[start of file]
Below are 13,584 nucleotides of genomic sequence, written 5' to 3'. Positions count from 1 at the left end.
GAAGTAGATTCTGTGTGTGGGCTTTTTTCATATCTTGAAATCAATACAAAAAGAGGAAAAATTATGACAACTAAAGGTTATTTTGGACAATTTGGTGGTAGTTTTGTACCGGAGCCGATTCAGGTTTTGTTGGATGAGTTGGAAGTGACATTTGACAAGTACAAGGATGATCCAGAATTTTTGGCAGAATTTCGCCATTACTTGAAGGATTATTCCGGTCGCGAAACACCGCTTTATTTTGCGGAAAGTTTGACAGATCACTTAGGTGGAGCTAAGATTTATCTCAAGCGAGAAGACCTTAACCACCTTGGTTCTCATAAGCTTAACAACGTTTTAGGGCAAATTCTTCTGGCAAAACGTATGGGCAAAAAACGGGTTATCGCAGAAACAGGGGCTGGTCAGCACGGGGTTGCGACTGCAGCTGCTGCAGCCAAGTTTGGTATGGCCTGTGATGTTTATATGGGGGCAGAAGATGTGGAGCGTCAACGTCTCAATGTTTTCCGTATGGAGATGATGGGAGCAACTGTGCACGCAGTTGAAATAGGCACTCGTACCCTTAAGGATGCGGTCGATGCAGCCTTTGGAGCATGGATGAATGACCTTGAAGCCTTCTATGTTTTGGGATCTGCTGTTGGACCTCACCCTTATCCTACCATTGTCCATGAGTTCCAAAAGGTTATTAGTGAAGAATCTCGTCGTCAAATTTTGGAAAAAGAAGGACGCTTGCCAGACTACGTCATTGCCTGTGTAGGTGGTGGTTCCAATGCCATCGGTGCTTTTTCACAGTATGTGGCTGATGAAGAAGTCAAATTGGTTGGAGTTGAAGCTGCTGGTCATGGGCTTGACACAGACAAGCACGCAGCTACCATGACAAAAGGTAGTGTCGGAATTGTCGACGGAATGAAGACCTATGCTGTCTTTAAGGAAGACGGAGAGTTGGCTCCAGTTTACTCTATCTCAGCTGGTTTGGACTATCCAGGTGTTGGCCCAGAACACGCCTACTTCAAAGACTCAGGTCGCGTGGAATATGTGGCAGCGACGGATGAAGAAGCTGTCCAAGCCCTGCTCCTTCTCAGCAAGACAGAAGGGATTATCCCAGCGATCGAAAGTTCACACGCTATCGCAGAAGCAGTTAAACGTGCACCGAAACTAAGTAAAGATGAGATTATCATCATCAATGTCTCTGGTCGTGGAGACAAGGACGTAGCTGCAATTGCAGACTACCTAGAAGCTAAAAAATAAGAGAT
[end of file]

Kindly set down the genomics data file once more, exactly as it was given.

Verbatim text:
Below are 13,584 nucleotides of genomic sequence, written 5' to 3'. Positions count from 1 at the left end.
GAAGTAGATTCTGTGTGTGGGCTTTTTTCATATCTTGAAATCAATACAAAAAGAGGAAAAATTATGACAACTAAAGGTTATTTTGGACAATTTGGTGGTAGTTTTGTACCGGAGCCGATTCAGGTTTTGTTGGATGAGTTGGAAGTGACATTTGACAAGTACAAGGATGATCCAGAATTTTTGGCAGAATTTCGCCATTACTTGAAGGATTATTCCGGTCGCGAAACACCGCTTTATTTTGCGGAAAGTTTGACAGATCACTTAGGTGGAGCTAAGATTTATCTCAAGCGAGAAGACCTTAACCACCTTGGTTCTCATAAGCTTAACAACGTTTTAGGGCAAATTCTTCTGGCAAAACGTATGGGCAAAAAACGGGTTATCGCAGAAACAGGGGCTGGTCAGCACGGGGTTGCGACTGCAGCTGCTGCAGCCAAGTTTGGTATGGCCTGTGATGTTTATATGGGGGCAGAAGATGTGGAGCGTCAACGTCTCAATGTTTTCCGTATGGAGATGATGGGAGCAACTGTGCACGCAGTTGAAATAGGCACTCGTACCCTTAAGGATGCGGTCGATGCAGCCTTTGGAGCATGGATGAATGACCTTGAAGCCTTCTATGTTTTGGGATCTGCTGTTGGACCTCACCCTTATCCTACCATTGTCCATGAGTTCCAAAAGGTTATTAGTGAAGAATCTCGTCGTCAAATTTTGGAAAAAGAAGGACGCTTGCCAGACTACGTCATTGCCTGTGTAGGTGGTGGTTCCAATGCCATCGGTGCTTTTTCACAGTATGTGGCTGATGAAGAAGTCAAATTGGTTGGAGTTGAAGCTGCTGGTCATGGGCTTGACACAGACAAGCACGCAGCTACCATGACAAAAGGTAGTGTCGGAATTGTCGACGGAATGAAGACCTATGCTGTCTTTAAGGAAGACGGAGAGTTGGCTCCAGTTTACTCTATCTCAGCTGGTTTGGACTATCCAGGTGTTGGCCCAGAACACGCCTACTTCAAAGACTCAGGTCGCGTGGAATATGTGGCAGCGACGGATGAAGAAGCTGTCCAAGCCCTGCTCCTTCTCAGCAAGACAGAAGGGATTATCCCAGCGATCGAAAGTTCACACGCTATCGCAGAAGCAGTTAAACGTGCACCGAAACTAAGTAAAGATGAGATTATCATCATCAATGTCTCTGGTCGTGGAGACAAGGACGTAGCTGCAATTGCAGACTACCTAGAAGCTAAAAAATAAGAGAT